One of the werewolf’s distant allies, the wererat, is an example of this! What separates these from other werebeasts is what they stand for. Typically, werebeasts symbolize humanity giving into primal impulse, a return to nature, the collapse of civilization. Wererats on the other hand are a different story! When we think of human progress, we think of people taking hold of civilization and pushing it forward. Wererats are kind of an inverse, it’s civilization taking hold of them. Like the urban rats they’re based on, they live deep within the depths of cities and towns; sewers, crypts, dungeons, and other places built by us but rarely traveled by us. They’re the vermin slipping through the cracks and feasting upon our scraps. I mean, look at this guy; hanging out in a grimy sewer! An urban centric horror game wouldn’t be complete without these beasties.

Now, all werebeasts are inherently evil, right? Well, this isn’t quite the case with the werebear! Sure, the name sounds silly to most people, but bears are awesome. And by that logic, werebears are awesome too! These shapeshifters have more in common with the druid than other beasts. The werebear tries to calm distortions and wrinkles in nature, while others exploit them and revel in them. To the werebear, protecting its friends is essential! The origin of the werebear likely comes from Beorn from the Lord of the Rings universe. This wildman had the power to shapeshift into a bear who cared deeply for the forest lands around him. It’s no mistake that the resulting werebear is a good aligned creature! Personally, I favor the Ravenloft version that brings this creature back to the darker and more savage take on the therianthrope! It’s cool when someone who can change into a giant fluffy tank fights for you, but what about when they’re against you? And not only that, they just ripped both the arms off your team’s wizard in one round! Now that’s a good source of terror. Sure, werewolves are scary, but werebears can easily do it better! That’s a whole lotta NOPE!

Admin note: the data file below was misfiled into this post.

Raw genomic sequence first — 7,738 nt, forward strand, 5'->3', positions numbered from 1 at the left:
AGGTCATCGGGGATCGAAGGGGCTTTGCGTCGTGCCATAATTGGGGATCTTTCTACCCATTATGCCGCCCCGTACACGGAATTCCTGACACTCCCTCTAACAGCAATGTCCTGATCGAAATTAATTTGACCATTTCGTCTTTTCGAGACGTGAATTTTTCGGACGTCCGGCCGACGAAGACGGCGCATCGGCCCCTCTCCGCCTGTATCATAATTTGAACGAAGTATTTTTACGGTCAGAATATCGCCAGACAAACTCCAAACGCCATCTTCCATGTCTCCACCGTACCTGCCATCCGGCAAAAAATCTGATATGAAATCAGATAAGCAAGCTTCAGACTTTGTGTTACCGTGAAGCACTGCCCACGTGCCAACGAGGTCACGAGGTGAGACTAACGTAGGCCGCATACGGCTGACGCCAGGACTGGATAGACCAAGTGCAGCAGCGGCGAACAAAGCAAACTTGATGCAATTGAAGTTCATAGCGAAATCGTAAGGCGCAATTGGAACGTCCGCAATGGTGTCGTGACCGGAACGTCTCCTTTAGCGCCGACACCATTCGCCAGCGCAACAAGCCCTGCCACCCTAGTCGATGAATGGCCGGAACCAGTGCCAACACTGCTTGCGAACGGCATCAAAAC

When it comes to my favorite shapeshifters, why should werebeasts have all the fun, eh? There’s one personal favorite that I enjoy much more than those transforming fleabags. And that would be doppelgangers! If you want to instil absolute paranoia in a party, you run amok with these things! Their purpose is copying other beings right down to their personality flaws. They are the creature you use if you want to emulate John Carpenter’s The Thing! Not to spoil too much, but they made moments in the Baldur’s Gate video games really unsettling! Albeit, there were not so subtle clues dropped all around. What makes it even better is the fact that starting in AD&D, we saw evolved doppelgangers! The Forgotten Realms gave us the Greater ganger! These guys can perfectly mimic the mentality of the target whose form they steal. In fact, they’re far stronger, more agile, and sometimes pack a bit of extra magical power in them! If you thought the regulars were bad news, these guys will likely take you down first time you meet them. But, there’s always worse. In the Demiplane of Dread, everything is scarier! The Ravenloft equivalent is the Dread Doppelganger! Their home domain is the social decay ridden nightmare of Paridon! This domain isn’t just infested with these beings, it’s lead by them! In fact, one could say most of the population is secretly a doppelganger (dread or normal). These creatures are more of a conundrum than their standard cousins. Researchers allied with Van Richten have pondered if they were created with the help of alchemy or perhaps even the Mists’ dark intervention. Of course, these researchers could very well be doppelgangers themselves trying to create faked “investigations” to through other people off.

So, there you have it! This is a list of more D&D monsters that have been a favorite of mine. I’m not sure when I’ll do another thing on various wonderful creatures again, but I’ll be sure to let all of you know ahead of time. In the meantime, it has been a blast spending the Halloween season talking about particularly favorite creatures of darkness, but there is so much more for me to talk about! One more thing, during the Halloween season, be aware of especially malicious tricks!

2 thoughts on “The Doc Speaks – D&D Monster Rambling 3 – The Third One!

    • Hear hear! The fey have always been a favorite of mine. Considering how terrifying they tend to be in old folk tales, how can I ignore them? Plus, World of Darkness really got me back into the fae myths.